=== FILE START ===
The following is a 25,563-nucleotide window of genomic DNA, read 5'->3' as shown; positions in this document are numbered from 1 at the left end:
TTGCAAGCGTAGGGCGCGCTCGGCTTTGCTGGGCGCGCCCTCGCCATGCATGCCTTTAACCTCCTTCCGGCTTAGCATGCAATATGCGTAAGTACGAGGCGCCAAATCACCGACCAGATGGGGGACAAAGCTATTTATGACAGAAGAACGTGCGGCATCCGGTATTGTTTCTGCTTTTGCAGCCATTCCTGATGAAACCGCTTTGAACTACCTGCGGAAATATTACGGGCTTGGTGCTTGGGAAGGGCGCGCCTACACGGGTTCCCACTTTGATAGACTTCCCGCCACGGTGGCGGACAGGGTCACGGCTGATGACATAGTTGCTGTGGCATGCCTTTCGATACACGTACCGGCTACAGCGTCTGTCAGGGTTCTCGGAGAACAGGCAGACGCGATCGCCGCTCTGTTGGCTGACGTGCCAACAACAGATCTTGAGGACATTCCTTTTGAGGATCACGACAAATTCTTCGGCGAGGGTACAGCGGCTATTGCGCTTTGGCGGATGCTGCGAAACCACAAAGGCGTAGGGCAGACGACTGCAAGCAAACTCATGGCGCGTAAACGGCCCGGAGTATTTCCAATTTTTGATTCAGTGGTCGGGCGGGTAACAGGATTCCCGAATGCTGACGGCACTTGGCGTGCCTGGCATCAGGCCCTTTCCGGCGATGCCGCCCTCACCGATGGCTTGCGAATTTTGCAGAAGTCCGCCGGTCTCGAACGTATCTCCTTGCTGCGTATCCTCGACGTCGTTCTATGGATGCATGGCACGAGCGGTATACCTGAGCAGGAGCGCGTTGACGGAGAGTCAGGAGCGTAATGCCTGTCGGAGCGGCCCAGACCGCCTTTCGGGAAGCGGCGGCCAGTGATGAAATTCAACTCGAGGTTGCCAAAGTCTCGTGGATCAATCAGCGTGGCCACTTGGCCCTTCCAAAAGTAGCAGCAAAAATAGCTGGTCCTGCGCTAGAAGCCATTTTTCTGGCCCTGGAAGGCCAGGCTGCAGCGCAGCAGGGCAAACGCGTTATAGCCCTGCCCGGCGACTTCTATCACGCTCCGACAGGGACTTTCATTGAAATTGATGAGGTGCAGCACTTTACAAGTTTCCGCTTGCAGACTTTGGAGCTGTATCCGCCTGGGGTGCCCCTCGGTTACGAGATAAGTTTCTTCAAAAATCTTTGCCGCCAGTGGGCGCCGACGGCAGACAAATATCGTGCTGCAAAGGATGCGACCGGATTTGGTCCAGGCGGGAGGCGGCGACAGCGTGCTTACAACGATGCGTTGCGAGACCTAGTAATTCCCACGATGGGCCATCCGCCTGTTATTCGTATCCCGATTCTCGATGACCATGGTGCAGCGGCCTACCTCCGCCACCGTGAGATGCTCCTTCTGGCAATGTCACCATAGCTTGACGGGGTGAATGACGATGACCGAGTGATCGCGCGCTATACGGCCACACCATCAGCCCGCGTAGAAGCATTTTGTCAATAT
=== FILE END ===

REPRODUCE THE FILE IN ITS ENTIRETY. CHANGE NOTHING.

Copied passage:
The following is a 25,563-nucleotide window of genomic DNA, read 5'->3' as shown; positions in this document are numbered from 1 at the left end:
TTGCAAGCGTAGGGCGCGCTCGGCTTTGCTGGGCGCGCCCTCGCCATGCATGCCTTTAACCTCCTTCCGGCTTAGCATGCAATATGCGTAAGTACGAGGCGCCAAATCACCGACCAGATGGGGGACAAAGCTATTTATGACAGAAGAACGTGCGGCATCCGGTATTGTTTCTGCTTTTGCAGCCATTCCTGATGAAACCGCTTTGAACTACCTGCGGAAATATTACGGGCTTGGTGCTTGGGAAGGGCGCGCCTACACGGGTTCCCACTTTGATAGACTTCCCGCCACGGTGGCGGACAGGGTCACGGCTGATGACATAGTTGCTGTGGCATGCCTTTCGATACACGTACCGGCTACAGCGTCTGTCAGGGTTCTCGGAGAACAGGCAGACGCGATCGCCGCTCTGTTGGCTGACGTGCCAACAACAGATCTTGAGGACATTCCTTTTGAGGATCACGACAAATTCTTCGGCGAGGGTACAGCGGCTATTGCGCTTTGGCGGATGCTGCGAAACCACAAAGGCGTAGGGCAGACGACTGCAAGCAAACTCATGGCGCGTAAACGGCCCGGAGTATTTCCAATTTTTGATTCAGTGGTCGGGCGGGTAACAGGATTCCCGAATGCTGACGGCACTTGGCGTGCCTGGCATCAGGCCCTTTCCGGCGATGCCGCCCTCACCGATGGCTTGCGAATTTTGCAGAAGTCCGCCGGTCTCGAACGTATCTCCTTGCTGCGTATCCTCGACGTCGTTCTATGGATGCATGGCACGAGCGGTATACCTGAGCAGGAGCGCGTTGACGGAGAGTCAGGAGCGTAATGCCTGTCGGAGCGGCCCAGACCGCCTTTCGGGAAGCGGCGGCCAGTGATGAAATTCAACTCGAGGTTGCCAAAGTCTCGTGGATCAATCAGCGTGGCCACTTGGCCCTTCCAAAAGTAGCAGCAAAAATAGCTGGTCCTGCGCTAGAAGCCATTTTTCTGGCCCTGGAAGGCCAGGCTGCAGCGCAGCAGGGCAAACGCGTTATAGCCCTGCCCGGCGACTTCTATCACGCTCCGACAGGGACTTTCATTGAAATTGATGAGGTGCAGCACTTTACAAGTTTCCGCTTGCAGACTTTGGAGCTGTATCCGCCTGGGGTGCCCCTCGGTTACGAGATAAGTTTCTTCAAAAATCTTTGCCGCCAGTGGGCGCCGACGGCAGACAAATATCGTGCTGCAAAGGATGCGACCGGATTTGGTCCAGGCGGGAGGCGGCGACAGCGTGCTTACAACGATGCGTTGCGAGACCTAGTAATTCCCACGATGGGCCATCCGCCTGTTATTCGTATCCCGATTCTCGATGACCATGGTGCAGCGGCCTACCTCCGCCACCGTGAGATGCTCCTTCTGGCAATGTCACCATAGCTTGACGGGGTGAATGACGATGACCGAGTGATCGCGCGCTATACGGCCACACCATCAGCCCGCGTAGAAGCATTTTGTCAATAT